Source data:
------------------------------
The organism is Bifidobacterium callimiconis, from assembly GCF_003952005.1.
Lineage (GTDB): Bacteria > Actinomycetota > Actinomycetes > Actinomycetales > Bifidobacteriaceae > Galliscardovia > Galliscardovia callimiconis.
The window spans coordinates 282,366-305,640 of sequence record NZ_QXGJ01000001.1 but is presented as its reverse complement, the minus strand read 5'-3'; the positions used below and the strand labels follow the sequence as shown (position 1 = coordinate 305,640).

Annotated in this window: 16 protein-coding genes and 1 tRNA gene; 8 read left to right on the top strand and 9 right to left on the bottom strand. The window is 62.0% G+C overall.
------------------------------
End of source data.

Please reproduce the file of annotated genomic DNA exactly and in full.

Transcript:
The organism is Bifidobacterium callimiconis, from assembly GCF_003952005.1.
Lineage (GTDB): Bacteria > Actinomycetota > Actinomycetes > Actinomycetales > Bifidobacteriaceae > Galliscardovia > Galliscardovia callimiconis.
The window spans coordinates 282,366-305,640 of sequence record NZ_QXGJ01000001.1 but is presented as its reverse complement, the minus strand read 5'-3'; the positions used below and the strand labels follow the sequence as shown (position 1 = coordinate 305,640).

Annotated in this window: 16 protein-coding genes and 1 tRNA gene; 8 read left to right on the top strand and 9 right to left on the bottom strand. The window is 62.0% G+C overall.